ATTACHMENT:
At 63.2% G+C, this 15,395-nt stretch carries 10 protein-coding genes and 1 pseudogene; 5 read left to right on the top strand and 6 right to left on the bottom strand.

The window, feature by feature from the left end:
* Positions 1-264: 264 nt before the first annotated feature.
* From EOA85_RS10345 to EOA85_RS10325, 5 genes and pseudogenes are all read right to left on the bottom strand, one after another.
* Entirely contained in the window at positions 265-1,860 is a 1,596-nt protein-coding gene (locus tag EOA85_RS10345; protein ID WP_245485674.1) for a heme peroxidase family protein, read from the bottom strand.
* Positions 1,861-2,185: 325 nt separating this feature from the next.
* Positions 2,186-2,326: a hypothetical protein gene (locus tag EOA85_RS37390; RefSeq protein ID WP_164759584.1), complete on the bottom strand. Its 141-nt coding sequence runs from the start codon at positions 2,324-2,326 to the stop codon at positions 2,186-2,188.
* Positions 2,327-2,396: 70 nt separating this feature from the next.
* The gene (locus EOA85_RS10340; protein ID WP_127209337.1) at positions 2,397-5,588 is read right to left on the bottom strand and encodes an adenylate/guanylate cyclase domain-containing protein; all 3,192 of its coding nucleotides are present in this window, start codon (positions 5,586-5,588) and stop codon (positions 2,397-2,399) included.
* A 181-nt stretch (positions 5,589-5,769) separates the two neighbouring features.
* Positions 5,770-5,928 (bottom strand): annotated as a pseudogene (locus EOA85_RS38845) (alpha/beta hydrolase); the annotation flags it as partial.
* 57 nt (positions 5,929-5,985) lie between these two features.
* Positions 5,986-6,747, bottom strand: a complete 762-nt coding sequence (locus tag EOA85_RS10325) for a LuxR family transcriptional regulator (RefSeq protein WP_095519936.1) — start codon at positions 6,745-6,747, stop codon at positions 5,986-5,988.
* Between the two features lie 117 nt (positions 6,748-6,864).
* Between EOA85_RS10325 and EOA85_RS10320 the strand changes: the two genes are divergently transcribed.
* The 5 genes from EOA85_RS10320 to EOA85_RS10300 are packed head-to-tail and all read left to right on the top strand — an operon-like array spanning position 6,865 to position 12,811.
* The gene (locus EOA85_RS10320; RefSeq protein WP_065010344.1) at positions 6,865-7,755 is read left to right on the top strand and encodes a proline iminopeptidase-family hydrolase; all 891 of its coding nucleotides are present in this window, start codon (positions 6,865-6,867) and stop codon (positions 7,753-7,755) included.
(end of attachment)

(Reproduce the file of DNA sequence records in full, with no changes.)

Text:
At 63.2% G+C, this 15,395-nt stretch carries 10 protein-coding genes and 1 pseudogene; 5 read left to right on the top strand and 6 right to left on the bottom strand.

The window, feature by feature from the left end:
* Positions 1-264: 264 nt before the first annotated feature.
* From EOA85_RS10345 to EOA85_RS10325, 5 genes and pseudogenes are all read right to left on the bottom strand, one after another.
* Entirely contained in the window at positions 265-1,860 is a 1,596-nt protein-coding gene (locus tag EOA85_RS10345; protein ID WP_245485674.1) for a heme peroxidase family protein, read from the bottom strand.
* Positions 1,861-2,185: 325 nt separating this feature from the next.
* Positions 2,186-2,326: a hypothetical protein gene (locus tag EOA85_RS37390; RefSeq protein ID WP_164759584.1), complete on the bottom strand. Its 141-nt coding sequence runs from the start codon at positions 2,324-2,326 to the stop codon at positions 2,186-2,188.
* Positions 2,327-2,396: 70 nt separating this feature from the next.
* The gene (locus EOA85_RS10340; protein ID WP_127209337.1) at positions 2,397-5,588 is read right to left on the bottom strand and encodes an adenylate/guanylate cyclase domain-containing protein; all 3,192 of its coding nucleotides are present in this window, start codon (positions 5,586-5,588) and stop codon (positions 2,397-2,399) included.
* A 181-nt stretch (positions 5,589-5,769) separates the two neighbouring features.
* Positions 5,770-5,928 (bottom strand): annotated as a pseudogene (locus EOA85_RS38845) (alpha/beta hydrolase); the annotation flags it as partial.
* 57 nt (positions 5,929-5,985) lie between these two features.
* Positions 5,986-6,747, bottom strand: a complete 762-nt coding sequence (locus tag EOA85_RS10325) for a LuxR family transcriptional regulator (RefSeq protein WP_095519936.1) — start codon at positions 6,745-6,747, stop codon at positions 5,986-5,988.
* Between the two features lie 117 nt (positions 6,748-6,864).
* Between EOA85_RS10325 and EOA85_RS10320 the strand changes: the two genes are divergently transcribed.
* The 5 genes from EOA85_RS10320 to EOA85_RS10300 are packed head-to-tail and all read left to right on the top strand — an operon-like array spanning position 6,865 to position 12,811.
* The gene (locus EOA85_RS10320; RefSeq protein WP_065010344.1) at positions 6,865-7,755 is read left to right on the top strand and encodes a proline iminopeptidase-family hydrolase; all 891 of its coding nucleotides are present in this window, start codon (positions 6,865-6,867) and stop codon (positions 7,753-7,755) included.